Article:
Shiba Inus might be the smallest dogs of the other six breeds from Japan, but they are big enough that they can cause potential harm to children when they have not been properly socialized to mingle with them. That’s why it’s important to make sure that you are able to expose them to children as well as a great number of people, so your Shiba Inu will end up domesticated and fun to be with.

Guide To Shiba Inu Puppies

Shiba Inu puppies melted the hearts of many people when a viral video of a Shiba Inu (Mari) and her three puppies was spread across the internet. They became famous for saving an old man and his granddaughter under the planks of wood from their collapsed house because of the 2004 Niigata earthquake.

The Shiba is considered the smallest of all Japanese dog breeds. Yet, despite its size, the Shiba Inu is known for its excellent hunting skills. Believe it or not, the small and brushwood dog was built for hunting bears and boars. The breed almost went obsolete when the World War II occurred but some breeders were able to rescue the Shiba. Today, it is one of the most popular household breeds in Japan. Its versatility is impeccable. This breed wears many hats ranging from being a watchdog, guard dog, show dog, companion dog, hunting dog, etc.

The most prominent feature of Shiba Inu puppies is the fluffy and straight coat. The Shiba Inu actually has two coats. The undercoat is soft and thick while the outer coat is stiff and straight. You will see Shiba Inus in several coat colors black with tan markings, sesame with red markings, cream, red, or red with hints of black. Shiba Inus definitely have markings on their cheeks, muzzles, throat, chest, and underside. Their muzzles are round and narrow toward the nose, their lips tight, triangle ears erect, and their eyes triangular. Their tails are very distinct because they curl over the back. Their body structure is very compact.

The earthquake video may have portrayed the Shiba Inu as compassionate, courageous, and loyal. While these characteristics are true, it takes a good deal of training to mold Shiba Inu puppies. This breed is known for its strong and alpha personality. Needless to say, you should expect the Shiba to be stubborn. In fact, this breed is not recommended for first-time dog owners because improper handling may cause the Shiba to be domineering and destructive. It’s important to train Shiba Inu puppies firmly and as soon as possible. Establish that the human is the leader in the master-dog relationship. Shibas are very loyal dogs so expect them to be a little reserved with strangers. Towards an effective master, this breed is very loving, courageous, kind, playful, and alert. If you decide to keep a Shiba Inu, only keep one breed in the house because Shibas tend to rule over other dogs. Don’t mix them with small animals because the hunter in them will only be harmful to the smaller pets.

You can keep Shiba Inu puppies in apartments as long as they get moderate exercise regularly. Be wary of hip dysplasia and patellar luxation with this breed. Shiba Inus are social dogs so maintain a health and loving relationship with your puppies. While they are not hyperactive dogs, Shiba Inus certainly appreciate physical activity. They’re remarkably smart so keep their minds alert with training and activities. Start obedience training as early as 4 months. Shibas tend to become destructive when they’re bored.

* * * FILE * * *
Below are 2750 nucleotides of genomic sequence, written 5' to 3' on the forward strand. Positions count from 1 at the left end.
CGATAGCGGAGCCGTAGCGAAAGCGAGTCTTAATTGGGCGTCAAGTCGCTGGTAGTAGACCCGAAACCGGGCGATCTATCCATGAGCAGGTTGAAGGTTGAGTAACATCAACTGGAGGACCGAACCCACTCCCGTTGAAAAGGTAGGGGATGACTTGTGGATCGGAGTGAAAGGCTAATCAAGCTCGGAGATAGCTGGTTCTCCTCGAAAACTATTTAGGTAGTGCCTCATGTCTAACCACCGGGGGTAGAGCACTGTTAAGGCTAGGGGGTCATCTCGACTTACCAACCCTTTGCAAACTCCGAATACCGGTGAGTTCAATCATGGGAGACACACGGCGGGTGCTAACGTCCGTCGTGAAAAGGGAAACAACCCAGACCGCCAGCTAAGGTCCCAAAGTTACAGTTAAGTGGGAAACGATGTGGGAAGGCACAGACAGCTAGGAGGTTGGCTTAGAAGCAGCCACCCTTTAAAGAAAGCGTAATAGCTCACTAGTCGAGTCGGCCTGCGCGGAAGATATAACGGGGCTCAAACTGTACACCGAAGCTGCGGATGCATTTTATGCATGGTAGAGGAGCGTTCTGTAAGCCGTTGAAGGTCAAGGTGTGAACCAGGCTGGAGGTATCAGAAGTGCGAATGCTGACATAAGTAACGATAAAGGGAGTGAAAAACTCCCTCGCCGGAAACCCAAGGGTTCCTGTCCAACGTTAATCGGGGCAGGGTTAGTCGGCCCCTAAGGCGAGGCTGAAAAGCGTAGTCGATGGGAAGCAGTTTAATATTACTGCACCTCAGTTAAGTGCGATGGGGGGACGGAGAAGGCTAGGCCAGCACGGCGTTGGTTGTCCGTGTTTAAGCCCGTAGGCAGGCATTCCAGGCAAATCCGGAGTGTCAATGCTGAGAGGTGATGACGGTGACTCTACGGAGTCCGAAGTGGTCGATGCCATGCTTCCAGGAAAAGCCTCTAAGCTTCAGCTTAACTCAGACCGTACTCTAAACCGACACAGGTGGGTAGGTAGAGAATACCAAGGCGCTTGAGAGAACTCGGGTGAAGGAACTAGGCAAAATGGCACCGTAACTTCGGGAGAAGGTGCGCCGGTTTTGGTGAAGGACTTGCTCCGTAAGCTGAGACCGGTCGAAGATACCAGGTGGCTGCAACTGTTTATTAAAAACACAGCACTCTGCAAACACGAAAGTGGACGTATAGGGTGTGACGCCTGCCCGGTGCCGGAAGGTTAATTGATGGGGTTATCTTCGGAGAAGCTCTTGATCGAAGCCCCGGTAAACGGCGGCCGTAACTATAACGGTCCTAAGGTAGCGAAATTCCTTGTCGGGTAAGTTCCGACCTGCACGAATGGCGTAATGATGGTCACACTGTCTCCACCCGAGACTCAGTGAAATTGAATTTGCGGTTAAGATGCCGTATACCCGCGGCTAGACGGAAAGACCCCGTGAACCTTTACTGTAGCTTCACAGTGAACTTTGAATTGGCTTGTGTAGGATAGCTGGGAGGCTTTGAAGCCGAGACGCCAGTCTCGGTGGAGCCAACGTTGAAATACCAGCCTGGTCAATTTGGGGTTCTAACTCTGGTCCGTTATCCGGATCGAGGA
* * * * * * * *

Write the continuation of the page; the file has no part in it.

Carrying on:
All About Shiba Inus

Shiba inus are the smallest of the six native breeds of Japan. Smart, alert, independent, affectionate, playful, brave, neat, confident, and speedy are only some of the adjectives that can be used to describe these dogs. The Japanese have described the breed using three words: soboku (alertness), ryosei (good nature), and kaani-i (spirited boldness), traits that best exemplify the oldest breed in Japan. Somewhat resembling foxes with their russet coat and bushy tails, Shiba inus are the perfect companions for those who have active lifestyles, being highly energetic themselves.  

Our 4 Paw Rating – to the suitability of shiba inus for your home and lifestyle:

Size

Shiba inus reach between 13 and 17 inches at shoulder height and weigh between 17 and 32 lbs.

Coat Care

Shiba inus have a stiff outer coat and a thick, soft undercoat. They shed heavily twice a year, but also shed on a regular basis. Brushing their coat daily can help maintain their coat, or at least after every few days.

Family Life

Shiba inus are good with children and can also serve as good guard dogs, as they have a very protective personality.

When it comes to personalities, some owners may find that their shiba inu has a tendency to act more like felines more than canines, ignoring you for long periods of time. However, they can also be quite affectionate and loving.

Lifestyle

Shiba inus are quite flexible and can adapt to a variety of households, whether in the city or in the country. However, owners will need to be aware of the fact that the breed has a tendency toward possessiveness. Sharing is not natural to them, which is why it’s a good idea to put away their favorite toys and treats when around children or other dogs to avoid trouble.

Because of their active personalities, shiba inus require a lot of room to play in, such as a fenced yard. As such, small apartments aren’t ideal for the breed. It’s important for owners to spend time with them, which is why shiba inus aren’t recommended for frequent travelers.

Health

The average lifespan of shiba inus is between 12 and 17 years. Like other dogs, the breed is prone to contracting diseases, including but not limited to allergies (food or otherwise), glaucoma, hip dysplasia, epilepsy, hypothyroidism, and cancer.